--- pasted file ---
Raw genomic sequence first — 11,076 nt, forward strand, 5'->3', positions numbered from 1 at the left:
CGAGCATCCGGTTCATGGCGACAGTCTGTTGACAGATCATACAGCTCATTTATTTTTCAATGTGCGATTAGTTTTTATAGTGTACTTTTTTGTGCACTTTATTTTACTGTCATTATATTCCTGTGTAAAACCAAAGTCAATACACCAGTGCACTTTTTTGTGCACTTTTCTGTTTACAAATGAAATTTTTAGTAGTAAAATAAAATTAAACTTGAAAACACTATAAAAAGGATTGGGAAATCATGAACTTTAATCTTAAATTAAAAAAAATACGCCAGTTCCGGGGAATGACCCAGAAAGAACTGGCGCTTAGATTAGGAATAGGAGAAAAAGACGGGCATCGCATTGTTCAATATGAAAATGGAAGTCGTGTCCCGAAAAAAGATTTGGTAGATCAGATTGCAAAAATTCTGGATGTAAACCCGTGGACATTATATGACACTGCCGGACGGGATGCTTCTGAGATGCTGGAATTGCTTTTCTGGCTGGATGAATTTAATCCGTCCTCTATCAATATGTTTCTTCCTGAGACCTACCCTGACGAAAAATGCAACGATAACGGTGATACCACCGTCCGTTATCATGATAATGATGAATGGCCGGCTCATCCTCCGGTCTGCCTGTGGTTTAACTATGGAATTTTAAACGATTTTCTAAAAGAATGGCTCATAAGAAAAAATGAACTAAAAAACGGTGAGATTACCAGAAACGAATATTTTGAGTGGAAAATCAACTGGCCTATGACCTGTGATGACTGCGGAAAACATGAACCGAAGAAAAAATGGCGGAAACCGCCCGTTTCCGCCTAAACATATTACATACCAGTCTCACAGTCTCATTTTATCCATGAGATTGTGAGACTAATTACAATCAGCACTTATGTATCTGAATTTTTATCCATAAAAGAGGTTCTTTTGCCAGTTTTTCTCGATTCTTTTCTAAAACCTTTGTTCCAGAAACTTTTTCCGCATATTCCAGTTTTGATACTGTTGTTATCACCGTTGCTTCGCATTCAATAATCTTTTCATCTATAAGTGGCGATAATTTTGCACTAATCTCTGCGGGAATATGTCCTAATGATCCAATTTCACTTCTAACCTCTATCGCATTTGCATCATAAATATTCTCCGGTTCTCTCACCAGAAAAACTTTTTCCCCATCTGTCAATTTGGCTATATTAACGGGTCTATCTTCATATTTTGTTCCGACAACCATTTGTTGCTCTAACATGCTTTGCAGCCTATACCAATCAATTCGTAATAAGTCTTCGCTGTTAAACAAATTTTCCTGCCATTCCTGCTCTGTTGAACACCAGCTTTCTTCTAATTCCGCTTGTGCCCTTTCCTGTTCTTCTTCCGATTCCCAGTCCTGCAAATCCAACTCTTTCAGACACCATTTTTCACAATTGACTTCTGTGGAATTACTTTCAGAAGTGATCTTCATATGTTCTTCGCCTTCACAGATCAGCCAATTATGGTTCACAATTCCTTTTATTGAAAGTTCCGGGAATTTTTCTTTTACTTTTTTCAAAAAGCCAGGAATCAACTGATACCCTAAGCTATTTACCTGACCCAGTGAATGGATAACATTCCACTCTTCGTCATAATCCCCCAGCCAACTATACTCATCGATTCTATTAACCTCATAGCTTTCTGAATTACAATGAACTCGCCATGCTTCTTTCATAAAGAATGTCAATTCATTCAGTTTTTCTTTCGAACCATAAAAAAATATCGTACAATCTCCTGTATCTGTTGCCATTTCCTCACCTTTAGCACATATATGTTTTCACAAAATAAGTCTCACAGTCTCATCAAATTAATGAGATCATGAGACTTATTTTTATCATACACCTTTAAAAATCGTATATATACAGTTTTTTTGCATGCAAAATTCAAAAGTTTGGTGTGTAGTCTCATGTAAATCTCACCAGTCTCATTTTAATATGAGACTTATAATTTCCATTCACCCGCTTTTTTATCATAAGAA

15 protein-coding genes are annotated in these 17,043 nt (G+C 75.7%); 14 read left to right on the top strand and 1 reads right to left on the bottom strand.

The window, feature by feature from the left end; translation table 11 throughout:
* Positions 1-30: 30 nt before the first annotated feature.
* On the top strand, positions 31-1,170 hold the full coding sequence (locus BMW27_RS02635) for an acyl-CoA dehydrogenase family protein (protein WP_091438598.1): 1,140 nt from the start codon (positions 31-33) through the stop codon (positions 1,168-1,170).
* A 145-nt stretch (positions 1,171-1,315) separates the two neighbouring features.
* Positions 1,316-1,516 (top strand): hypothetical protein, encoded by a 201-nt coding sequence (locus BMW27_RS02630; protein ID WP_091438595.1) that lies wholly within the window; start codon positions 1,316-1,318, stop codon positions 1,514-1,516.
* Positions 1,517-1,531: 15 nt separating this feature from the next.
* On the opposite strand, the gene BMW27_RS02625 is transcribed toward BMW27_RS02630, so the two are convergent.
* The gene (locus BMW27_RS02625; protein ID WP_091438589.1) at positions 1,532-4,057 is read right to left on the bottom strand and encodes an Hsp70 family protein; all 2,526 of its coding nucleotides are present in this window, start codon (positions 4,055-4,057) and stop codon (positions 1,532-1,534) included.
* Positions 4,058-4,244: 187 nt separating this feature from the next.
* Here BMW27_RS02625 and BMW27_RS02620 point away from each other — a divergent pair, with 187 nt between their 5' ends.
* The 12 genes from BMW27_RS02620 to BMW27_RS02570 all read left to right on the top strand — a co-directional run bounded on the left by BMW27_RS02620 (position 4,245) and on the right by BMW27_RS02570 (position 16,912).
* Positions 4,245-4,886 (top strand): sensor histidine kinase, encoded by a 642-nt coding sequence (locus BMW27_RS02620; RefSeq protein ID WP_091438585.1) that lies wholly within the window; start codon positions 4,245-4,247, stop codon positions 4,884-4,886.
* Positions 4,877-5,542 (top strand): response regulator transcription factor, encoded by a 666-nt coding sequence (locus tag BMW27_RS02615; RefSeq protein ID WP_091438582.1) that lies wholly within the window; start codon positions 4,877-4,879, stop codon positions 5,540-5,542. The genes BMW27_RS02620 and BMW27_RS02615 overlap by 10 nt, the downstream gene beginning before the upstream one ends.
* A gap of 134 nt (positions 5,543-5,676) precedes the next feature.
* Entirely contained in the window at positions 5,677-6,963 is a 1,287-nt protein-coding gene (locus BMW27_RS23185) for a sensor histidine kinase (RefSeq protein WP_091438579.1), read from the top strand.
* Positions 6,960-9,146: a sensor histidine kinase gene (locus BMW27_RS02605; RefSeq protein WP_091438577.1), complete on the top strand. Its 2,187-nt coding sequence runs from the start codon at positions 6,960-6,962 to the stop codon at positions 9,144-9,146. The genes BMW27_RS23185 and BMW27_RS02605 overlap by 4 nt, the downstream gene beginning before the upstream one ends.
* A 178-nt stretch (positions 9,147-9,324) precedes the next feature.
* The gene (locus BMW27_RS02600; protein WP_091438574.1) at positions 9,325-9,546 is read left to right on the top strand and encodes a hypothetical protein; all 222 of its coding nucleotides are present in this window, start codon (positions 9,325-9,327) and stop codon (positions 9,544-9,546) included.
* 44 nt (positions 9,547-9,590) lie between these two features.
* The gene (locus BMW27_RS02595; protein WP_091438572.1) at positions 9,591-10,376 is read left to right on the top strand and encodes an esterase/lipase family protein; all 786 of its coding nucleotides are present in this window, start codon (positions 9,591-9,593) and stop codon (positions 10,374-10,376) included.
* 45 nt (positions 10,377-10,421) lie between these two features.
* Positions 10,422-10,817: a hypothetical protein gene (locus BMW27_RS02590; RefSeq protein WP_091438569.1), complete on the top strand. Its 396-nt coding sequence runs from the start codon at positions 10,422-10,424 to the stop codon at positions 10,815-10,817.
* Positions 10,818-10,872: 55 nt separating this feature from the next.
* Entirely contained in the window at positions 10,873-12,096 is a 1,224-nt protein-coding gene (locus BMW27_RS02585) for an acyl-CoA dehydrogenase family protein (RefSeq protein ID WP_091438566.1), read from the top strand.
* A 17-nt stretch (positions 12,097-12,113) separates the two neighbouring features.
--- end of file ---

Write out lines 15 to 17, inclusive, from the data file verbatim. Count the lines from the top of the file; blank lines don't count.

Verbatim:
* Positions 4,245-4,886 (top strand): sensor histidine kinase, encoded by a 642-nt coding sequence (locus BMW27_RS02620; RefSeq protein ID WP_091438585.1) that lies wholly within the window; start codon positions 4,245-4,247, stop codon positions 4,884-4,886.
* Positions 4,877-5,542 (top strand): response regulator transcription factor, encoded by a 666-nt coding sequence (locus tag BMW27_RS02615; RefSeq protein ID WP_091438582.1) that lies wholly within the window; start codon positions 4,877-4,879, stop codon positions 5,540-5,542. The genes BMW27_RS02620 and BMW27_RS02615 overlap by 10 nt, the downstream gene beginning before the upstream one ends.
* A gap of 134 nt (positions 5,543-5,676) precedes the next feature.